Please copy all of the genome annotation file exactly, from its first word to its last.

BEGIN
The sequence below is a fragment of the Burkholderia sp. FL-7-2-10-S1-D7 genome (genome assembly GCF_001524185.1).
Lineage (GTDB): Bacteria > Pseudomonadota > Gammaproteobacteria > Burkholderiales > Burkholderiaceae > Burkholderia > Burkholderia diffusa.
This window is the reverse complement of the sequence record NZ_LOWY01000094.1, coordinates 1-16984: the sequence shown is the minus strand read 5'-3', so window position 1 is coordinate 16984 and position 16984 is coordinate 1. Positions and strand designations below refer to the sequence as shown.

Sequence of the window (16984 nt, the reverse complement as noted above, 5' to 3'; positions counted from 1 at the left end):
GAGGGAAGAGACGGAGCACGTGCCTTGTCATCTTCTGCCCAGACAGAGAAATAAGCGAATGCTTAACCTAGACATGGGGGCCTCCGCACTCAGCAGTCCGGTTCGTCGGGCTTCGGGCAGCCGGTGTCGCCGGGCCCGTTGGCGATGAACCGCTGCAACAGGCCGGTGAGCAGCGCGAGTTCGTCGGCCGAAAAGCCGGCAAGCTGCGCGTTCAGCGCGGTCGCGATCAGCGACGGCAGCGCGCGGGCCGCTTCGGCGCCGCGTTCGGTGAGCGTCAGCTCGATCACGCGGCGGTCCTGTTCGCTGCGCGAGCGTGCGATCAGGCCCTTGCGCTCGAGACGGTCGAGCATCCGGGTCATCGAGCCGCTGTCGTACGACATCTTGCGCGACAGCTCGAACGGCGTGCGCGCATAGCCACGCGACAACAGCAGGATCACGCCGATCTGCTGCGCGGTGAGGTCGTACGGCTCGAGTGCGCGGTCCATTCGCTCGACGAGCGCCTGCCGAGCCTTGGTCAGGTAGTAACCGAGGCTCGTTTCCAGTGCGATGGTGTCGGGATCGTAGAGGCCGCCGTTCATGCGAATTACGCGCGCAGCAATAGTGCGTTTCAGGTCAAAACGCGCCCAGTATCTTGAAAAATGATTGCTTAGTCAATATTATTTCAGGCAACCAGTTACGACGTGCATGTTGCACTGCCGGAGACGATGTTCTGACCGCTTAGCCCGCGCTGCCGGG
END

The sequence below is a fragment of the Burkholderia sp. FL-7-2-10-S1-D7 genome (genome assembly GCF_001524185.1).
Lineage (GTDB): Bacteria > Pseudomonadota > Gammaproteobacteria > Burkholderiales > Burkholderiaceae > Burkholderia > Burkholderia diffusa.
This window is the reverse complement of the sequence record NZ_LOWY01000094.1, coordinates 1-16984: the sequence shown is the minus strand read 5'-3', so window position 1 is coordinate 16984 and position 16984 is coordinate 1. Positions and strand designations below refer to the sequence as shown.

Sequence of the window (16984 nt, the reverse complement as noted above, 5' to 3'; positions counted from 1 at the left end):
GAGGGAAGAGACGGAGCACGTGCCTTGTCATCTTCTGCCCAGACAGAGAAATAAGCGAATGCTTAACCTAGACATGGGGGCCTCCGCACTCAGCAGTCCGGTTCGTCGGGCTTCGGGCAGCCGGTGTCGCCGGGCCCGTTGGCGATGAACCGCTGCAACAGGCCGGTGAGCAGCGCGAGTTCGTCGGCCGAAAAGCCGGCAAGCTGCGCGTTCAGCGCGGTCGCGATCAGCGACGGCAGCGCGCGGGCCGCTTCGGCGCCGCGTTCGGTGAGCGTCAGCTCGATCACGCGGCGGTCCTGTTCGCTGCGCGAGCGTGCGATCAGGCCCTTGCGCTCGAGACGGTCGAGCATCCGGGTCATCGAGCCGCTGTCGTACGACATCTTGCGCGACAGCTCGAACGGCGTGCGCGCATAGCCACGCGACAACAGCAGGATCACGCCGATCTGCTGCGCGGTGAGGTCGTACGGCTCGAGTGCGCGGTCCATTCGCTCGACGAGCGCCTGCCGAGCCTTGGTCAGGTAGTAACCGAGGCTCGTTTCCAGTGCGATGGTGTCGGGATCGTAGAGGCCGCCGTTCATGCGAATTACGCGCGCAGCAATAGTGCGTTTCAGGTCAAAACGCGCCCAGTATCTTGAAAAATGATTGCTTAGTCAATATTATTTCAGGCAACCAGTTACGACGTGCATGTTGCACTGCCGGAGACGATGTTCTGACCGCTTAGCCCGCGCTGCCGGG